Election 2020

I am not throwing away my shot! Do third-party presidential candidates stand a chance?

Lenora Fulani, the New Alliance Party candidate, ran for president in 1988, becoming the first woman and first African American to appear on the ballot in all 50 states. Photo courtesy of Wikimedia Commons

By Kayla Hill

Third-party presidential candidates have been around since the 1800s, and  although they normally get few votes and scant media coverage, they have been known to focus attention on important issues that the major party candidates neglect and sometimes to even change the outcome of a race. But can someone who isn’t a Democrat or Republican ever win the U.S. presidency?

Theodore Roosevelt in 1912 and Ross Perot in 1992 had the biggest impact  as third-party presidential candidates. Roosevelt, the former president, won 27 percent of the vote in the election of 1912, when he challenged his Republican successor Howard Taft and ran as a candidate of the Progressive Party. Both men lost to Calvin Coolidge.  Perot, running as a Reform Party candidate against Bill Clinton (D) and George Bush (R ), secured almost 19 percent of the vote in 1992, which was the highest percentage a third-party candidate got since Roosevelt in 1912. Clinton won.

“Third party candidates are at tremendous disadvantages because the major parties write laws and rules making it difficult for them. They have trouble raising money and so cannot get their ideas before the public and rarely are they allowed in debates that might get their ideas out there,” Cal Jillson, political science professor at Southern Methodist University’s Dedman College of Humanities and Sciences in University Park, Texas, said in an interview.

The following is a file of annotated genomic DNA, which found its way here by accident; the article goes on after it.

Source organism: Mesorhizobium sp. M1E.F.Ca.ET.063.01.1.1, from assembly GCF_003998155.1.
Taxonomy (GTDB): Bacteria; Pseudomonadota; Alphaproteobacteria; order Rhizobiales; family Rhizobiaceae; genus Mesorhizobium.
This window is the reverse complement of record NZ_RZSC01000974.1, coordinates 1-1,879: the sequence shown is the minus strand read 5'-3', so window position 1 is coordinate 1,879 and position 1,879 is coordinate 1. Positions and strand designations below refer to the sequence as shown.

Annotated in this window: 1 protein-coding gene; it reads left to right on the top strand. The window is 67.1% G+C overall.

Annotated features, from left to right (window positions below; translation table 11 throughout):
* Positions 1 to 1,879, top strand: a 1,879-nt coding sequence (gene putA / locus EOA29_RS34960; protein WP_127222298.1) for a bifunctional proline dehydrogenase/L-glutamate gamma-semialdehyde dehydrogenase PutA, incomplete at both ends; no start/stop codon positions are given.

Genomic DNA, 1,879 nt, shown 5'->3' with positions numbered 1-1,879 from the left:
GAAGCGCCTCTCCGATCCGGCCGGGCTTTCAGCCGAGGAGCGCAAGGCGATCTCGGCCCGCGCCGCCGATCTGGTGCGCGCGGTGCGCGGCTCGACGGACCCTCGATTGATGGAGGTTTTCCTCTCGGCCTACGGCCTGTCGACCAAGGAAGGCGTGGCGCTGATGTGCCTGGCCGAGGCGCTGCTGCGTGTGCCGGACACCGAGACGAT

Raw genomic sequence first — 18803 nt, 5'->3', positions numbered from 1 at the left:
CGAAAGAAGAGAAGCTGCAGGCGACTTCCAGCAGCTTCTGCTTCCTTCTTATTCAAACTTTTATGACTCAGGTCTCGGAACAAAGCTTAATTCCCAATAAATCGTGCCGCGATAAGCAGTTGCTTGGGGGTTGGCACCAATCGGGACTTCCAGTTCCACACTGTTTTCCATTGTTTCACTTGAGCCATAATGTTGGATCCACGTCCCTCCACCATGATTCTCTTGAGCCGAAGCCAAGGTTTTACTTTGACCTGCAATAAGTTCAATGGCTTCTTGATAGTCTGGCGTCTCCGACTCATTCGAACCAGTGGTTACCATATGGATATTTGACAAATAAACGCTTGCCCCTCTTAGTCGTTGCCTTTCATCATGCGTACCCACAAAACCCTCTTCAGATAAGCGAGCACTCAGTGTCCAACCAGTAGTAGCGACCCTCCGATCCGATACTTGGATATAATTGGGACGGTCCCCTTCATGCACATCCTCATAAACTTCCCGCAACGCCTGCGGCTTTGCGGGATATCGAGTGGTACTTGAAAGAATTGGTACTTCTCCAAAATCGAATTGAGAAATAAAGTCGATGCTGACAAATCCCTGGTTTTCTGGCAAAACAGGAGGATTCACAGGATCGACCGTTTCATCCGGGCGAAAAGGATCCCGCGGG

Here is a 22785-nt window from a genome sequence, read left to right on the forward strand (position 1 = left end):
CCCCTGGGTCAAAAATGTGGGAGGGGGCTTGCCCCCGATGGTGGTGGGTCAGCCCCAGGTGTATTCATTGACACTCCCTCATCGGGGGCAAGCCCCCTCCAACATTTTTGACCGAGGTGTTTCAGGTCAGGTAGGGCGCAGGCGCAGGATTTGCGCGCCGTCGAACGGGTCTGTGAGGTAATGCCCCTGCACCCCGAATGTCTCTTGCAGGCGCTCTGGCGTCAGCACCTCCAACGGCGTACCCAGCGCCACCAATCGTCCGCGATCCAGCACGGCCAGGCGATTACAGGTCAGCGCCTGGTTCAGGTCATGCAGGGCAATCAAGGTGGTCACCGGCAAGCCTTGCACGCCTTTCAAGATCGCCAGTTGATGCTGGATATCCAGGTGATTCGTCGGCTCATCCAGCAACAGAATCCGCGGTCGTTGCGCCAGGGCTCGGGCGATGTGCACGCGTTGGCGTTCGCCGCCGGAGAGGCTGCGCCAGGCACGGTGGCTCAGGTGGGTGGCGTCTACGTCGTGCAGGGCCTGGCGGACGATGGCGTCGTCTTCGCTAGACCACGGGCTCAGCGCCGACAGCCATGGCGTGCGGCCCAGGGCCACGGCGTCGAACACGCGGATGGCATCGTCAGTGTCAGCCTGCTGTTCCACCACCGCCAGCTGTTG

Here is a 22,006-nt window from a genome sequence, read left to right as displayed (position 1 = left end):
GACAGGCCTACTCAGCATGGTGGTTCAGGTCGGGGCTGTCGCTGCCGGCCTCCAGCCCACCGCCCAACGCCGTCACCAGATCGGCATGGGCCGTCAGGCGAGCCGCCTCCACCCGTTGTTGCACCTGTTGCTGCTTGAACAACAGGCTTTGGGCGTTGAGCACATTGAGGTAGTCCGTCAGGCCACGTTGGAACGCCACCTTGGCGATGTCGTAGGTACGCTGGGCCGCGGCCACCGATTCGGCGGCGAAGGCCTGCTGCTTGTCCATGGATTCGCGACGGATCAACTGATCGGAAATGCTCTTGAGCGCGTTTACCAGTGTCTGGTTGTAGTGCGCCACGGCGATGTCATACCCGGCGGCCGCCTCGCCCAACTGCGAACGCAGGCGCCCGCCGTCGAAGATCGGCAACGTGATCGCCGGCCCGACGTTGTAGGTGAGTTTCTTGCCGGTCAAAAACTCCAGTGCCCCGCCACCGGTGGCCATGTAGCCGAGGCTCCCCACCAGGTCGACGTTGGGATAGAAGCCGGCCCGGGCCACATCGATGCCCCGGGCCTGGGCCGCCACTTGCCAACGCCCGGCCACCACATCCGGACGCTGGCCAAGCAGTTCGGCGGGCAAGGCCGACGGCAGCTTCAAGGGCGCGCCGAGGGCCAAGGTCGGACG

In 2016, Jill Stein of the Green Party and Gary Johnson of the Libertarian Party collectively took enough of the vote in several  states to deny either major-party presidential candidate a majority. Two factors in the increase of third-party voting in 2016 was the number of voters who disliked both Hillary Clinton and Donald Trump, and those Democrats who believed there was little chance Trump could win, according to AP News.

Third-party candidates are not expected to have much political impact in Tuesday’s election. The Democratic and Republican candidates are dominant. A Forbes article said, “Third-party candidates helped determine the outcome of the 2016 presidential election, but this go-round the mostly obscure slate of alternative hopefuls appear far less viable, making 2020 more of a two-party election.”

Jillson said, “Third party candidates are unlikely to impact the 2020 presidential election because the electorate is highly polarized and intent on reelecting Trump or sending him back to Mira Lago.”

Cavani Diggs, senior political science major at Howard University, said, “American is centered on belief in a two-party system. That focus doesn’t allow them to look at or take into account any other party’s beliefs because they automatically assume it won’t appeal to them in any way.”

In addition to Republican incumbent Trump and Democrat Joe Biden, the 2020 presidential candidates include Jo Jorgensen of the Liberation Party, Howie Hawkins of the Green Party and  rapper Kanye West, who is asking supporters to write him in on their ballots. Hawkins is proposing an eco-socialist Green New Deal, while Jorgensen is proposing a much smaller government to solve the nation’s problems. Kanye West’s attempt  to get on the ballot has been characterized by some as essentially  a vote for Donald Trump.

“The hip-hop star and fashion mogul has launched a scattershot campaign that many of Trump’s allies believe could siphon votes away from Biden. With a number of Trump supporters working on the ground to advance West’s campaign, many Democrats view his candidacy as a dirty trick by Republicans,” AP News said.

While such long-shot candidates can sometimes change the outcome, truth be told, it is highly unlikely that a third party would ever win a presidential election.

November 1, 2020

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